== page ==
Although we start life with roughly 100 billion neurons, we start to lose neurons the moment we are born due to the effects of stress, toxins, inflammation, aging, trauma, disease, and other factors.
So why can some people’s brains stay sharp and vital into old age?
The answer is not in the number of neurons, but in neuroplasticity, the ability of your brain to learn and adapt to change by creating additional links to neighboring neurons.
While strength in numbers is good, strength in connectivity is better when it comes to the brain.
Each neuron can send out thousands of connections to other neurons. As we age, even though we lose many neurons and the ones we retain become slower, neuroplasticity means cells become better over time at making more connections.
The resulting network of connection gives us the ability to complete complex tasks and even be that senior with a sharper mind than a PhD student.
However, neuroplasticity depends on two main factors: stimulation and the right chemical environment.
For example, a stroke patient who has smoked for 20 years (toxins and low oxygen), never exercises (low oxygen), and eats sweets and fast food every day (fuel supply/blood sugar issues) is going to have a different potential for recovery than someone who has a healthy diet, exercises regularly, and avoids environmental toxins. Their levels of plasticity are very different.
One way to gauge your brain’s potential for plasticity: Ask if it’s easier to learn new facts or skills than it was five years ago. If it’s easier, your brain has developed greater plasticity. If it’s harder, you have inefficient plasticity.
If you are in the second category, don’t despair. Given the right tools and environment, your brain can improve its plasticity.
How to support your brain’s plasticity
Our brains are incredibly adaptive, and given the right care — oxygen, fuel, and stimulation, they can stay healthy and sharp well into old age.
Anti-inflammatory diet. A diet that supports stable blood sugar and addresses inflammation and food sensitivities is the foundation to restoring and supporting your brain’s plasticity and health.
Eat plenty of healthy fats. Our brains are composed largely of fats,and we need to eat plenty of healthy fats to support them. Focus on fats such as cold-water fish, olive oil, avocado oil, nuts, and coconut oil. Supplementing with omega 3 fatty acids is a great way to support brain health.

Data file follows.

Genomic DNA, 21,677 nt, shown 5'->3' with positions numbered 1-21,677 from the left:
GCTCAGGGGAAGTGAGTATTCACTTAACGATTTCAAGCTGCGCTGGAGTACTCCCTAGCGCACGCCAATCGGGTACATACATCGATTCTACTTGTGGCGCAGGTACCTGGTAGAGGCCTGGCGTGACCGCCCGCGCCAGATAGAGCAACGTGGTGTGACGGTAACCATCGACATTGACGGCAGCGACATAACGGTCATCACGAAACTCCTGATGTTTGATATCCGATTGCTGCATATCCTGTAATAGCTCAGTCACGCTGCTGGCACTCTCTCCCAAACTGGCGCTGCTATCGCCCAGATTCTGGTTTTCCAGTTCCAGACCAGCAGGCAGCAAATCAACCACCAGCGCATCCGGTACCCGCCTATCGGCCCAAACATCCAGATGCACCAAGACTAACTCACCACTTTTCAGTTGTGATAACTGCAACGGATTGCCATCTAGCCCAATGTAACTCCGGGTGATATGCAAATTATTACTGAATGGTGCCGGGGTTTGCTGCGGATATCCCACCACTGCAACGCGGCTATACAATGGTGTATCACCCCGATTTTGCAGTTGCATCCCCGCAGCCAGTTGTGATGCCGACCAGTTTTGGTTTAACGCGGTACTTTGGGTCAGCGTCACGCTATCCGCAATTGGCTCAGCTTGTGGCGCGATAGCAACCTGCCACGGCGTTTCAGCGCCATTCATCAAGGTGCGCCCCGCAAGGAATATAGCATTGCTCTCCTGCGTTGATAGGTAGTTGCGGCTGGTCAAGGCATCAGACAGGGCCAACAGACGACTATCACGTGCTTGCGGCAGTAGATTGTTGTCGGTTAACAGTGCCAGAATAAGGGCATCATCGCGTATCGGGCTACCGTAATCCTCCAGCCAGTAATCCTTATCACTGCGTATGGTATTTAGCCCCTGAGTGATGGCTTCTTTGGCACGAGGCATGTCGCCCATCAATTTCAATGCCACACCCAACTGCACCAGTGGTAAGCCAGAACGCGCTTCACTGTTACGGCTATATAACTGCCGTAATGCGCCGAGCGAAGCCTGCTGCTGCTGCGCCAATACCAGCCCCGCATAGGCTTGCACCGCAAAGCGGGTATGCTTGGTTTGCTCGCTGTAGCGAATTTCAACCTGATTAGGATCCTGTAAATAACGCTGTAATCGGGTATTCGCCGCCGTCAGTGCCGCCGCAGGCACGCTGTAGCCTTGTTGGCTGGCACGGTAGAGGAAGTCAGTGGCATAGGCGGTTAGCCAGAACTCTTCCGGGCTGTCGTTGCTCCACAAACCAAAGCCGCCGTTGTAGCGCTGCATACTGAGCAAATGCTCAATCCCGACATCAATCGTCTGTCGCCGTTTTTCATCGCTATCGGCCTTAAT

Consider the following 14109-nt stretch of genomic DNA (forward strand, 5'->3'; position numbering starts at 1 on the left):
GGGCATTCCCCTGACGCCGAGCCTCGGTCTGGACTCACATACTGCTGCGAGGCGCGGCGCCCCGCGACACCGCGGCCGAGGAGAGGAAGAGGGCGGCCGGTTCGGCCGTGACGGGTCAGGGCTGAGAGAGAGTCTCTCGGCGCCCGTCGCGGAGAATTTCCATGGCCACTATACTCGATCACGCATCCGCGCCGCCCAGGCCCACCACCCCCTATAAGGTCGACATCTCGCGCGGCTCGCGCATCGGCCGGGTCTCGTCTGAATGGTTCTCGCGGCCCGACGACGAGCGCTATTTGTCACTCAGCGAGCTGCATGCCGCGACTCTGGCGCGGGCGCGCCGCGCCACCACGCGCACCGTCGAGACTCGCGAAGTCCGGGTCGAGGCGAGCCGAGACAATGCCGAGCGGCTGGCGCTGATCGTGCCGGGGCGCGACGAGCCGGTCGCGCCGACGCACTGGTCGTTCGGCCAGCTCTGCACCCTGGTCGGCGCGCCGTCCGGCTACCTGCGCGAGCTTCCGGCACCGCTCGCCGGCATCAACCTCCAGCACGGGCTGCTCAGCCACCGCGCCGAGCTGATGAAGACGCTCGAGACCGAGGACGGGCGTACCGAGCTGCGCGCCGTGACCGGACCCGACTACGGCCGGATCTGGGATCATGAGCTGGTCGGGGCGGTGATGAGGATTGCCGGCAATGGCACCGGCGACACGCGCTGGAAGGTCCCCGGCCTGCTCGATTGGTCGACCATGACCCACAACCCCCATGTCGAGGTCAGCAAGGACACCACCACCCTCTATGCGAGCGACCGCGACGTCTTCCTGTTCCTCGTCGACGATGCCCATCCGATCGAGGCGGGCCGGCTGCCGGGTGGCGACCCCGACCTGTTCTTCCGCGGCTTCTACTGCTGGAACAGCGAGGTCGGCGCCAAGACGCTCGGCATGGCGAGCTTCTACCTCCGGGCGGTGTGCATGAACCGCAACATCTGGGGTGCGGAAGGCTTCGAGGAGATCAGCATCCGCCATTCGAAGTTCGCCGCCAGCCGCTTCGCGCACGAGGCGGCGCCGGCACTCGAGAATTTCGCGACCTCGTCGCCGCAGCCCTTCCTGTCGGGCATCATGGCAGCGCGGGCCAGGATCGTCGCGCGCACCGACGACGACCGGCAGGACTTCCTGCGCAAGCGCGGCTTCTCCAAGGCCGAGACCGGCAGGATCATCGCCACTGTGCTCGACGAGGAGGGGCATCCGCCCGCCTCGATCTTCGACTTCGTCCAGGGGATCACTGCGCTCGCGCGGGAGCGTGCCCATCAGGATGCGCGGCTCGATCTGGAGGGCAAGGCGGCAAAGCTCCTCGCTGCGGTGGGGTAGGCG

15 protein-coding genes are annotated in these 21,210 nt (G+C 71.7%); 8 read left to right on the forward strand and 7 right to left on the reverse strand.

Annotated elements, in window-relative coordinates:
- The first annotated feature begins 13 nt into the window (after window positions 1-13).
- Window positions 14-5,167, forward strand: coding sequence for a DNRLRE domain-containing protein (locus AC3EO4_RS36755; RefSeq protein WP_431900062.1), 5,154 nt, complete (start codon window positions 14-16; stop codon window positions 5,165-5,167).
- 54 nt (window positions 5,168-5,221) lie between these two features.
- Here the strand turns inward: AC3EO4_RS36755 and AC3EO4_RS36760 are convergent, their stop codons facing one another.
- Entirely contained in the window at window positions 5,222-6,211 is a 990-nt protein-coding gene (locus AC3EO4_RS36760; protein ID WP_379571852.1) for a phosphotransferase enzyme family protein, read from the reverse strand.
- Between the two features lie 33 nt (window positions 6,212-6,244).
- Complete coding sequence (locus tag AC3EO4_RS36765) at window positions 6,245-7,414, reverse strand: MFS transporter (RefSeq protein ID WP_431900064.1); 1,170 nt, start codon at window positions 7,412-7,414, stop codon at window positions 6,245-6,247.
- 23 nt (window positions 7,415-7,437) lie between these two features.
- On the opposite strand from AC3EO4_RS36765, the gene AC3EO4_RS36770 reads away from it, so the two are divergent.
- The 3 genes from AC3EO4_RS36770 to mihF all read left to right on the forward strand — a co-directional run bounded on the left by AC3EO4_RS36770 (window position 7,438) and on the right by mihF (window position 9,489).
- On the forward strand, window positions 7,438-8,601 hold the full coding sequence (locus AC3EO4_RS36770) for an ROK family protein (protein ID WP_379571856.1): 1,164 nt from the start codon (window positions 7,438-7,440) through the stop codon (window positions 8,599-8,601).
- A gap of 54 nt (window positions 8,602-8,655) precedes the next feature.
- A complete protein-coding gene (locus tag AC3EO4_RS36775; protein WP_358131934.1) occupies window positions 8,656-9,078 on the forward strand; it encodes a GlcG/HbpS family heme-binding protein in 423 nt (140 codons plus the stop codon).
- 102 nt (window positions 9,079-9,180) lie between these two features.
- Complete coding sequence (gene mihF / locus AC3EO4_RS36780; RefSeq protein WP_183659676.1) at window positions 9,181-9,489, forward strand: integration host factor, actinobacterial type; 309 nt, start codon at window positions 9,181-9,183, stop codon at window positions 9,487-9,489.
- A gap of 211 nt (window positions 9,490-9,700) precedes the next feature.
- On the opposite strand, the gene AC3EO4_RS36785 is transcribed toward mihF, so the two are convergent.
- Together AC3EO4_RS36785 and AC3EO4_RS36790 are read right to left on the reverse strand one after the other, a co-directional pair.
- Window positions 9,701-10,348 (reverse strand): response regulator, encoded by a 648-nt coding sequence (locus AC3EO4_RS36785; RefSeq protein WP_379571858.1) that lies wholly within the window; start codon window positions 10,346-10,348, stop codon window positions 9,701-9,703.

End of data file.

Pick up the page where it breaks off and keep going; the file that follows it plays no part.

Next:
Exercise daily. A body that moves has a brain that gets oxygen. Exercise also increases BDNF (brain derived neurotrophic factor), an anti-inflammatory brain chemical that helps eliminate brain fog and improve brain function.
Stress reduction. Chronic stress causes a cascade of physiological effects that reduces oxygen and increases brain inflammation. Try these time-tested ways to reduce your daily stress level:
- Deep breathing
- Chi Gong
Prioritize sleep. Without adequate sleep, the brain and body experience increased inflammation and cannot function at their best. To improve sleep, adopt these daily habits:
- Get 8 to 10 hours of sleep daily.
- Go to bed at the same time every night.
- Keep your bedroom cool and dark.
- Prioritize naps when you can.
- Avoid screen light in the evening. Instead, read a book or play a board game.
- If you must use screens before bed, use blue-blocker glasses, and install the F.lux app on your device.
- Keep your TV and home office outside your bedroom.
- If you suffer from low blood sugar have a small, high-protein, low sugar snack just before bed to help avoid 3 a.m. insomnia.
Address food sensitivities. Food reactivity can cause systemic inflammation that leads to brain inflammation and degeneration. Ask your functional medicine practitioner for help in determining your sensitivities.
Address hormonal imbalances. When hormones become imbalanced you lose neurotransmitter activity and brain function. PMS, perimenopause, menopause, and low or high estrogen in women as well as low testosterone in men can compromise brain health and function. Simple lab testing can help determine your next steps.
Learn something new. Challenging the brain to take on a new task encourages it to form new neural connections. If you haven’t done this in a few years, you may feel a bit dull or slow at it, don’t give up! Keep at it and you’ll be surprised at how soon those gears get greased and your brain starts firing faster. Suggestions: A new hobby, craft, language, or musical instrument.
While modern life can pose challenges to brain health and plasticity, it’s never too late to adopt measures to support yours. Your brain is highly adaptable and very responsive to supportive measures.
Contact our office for more information on how to improve yours.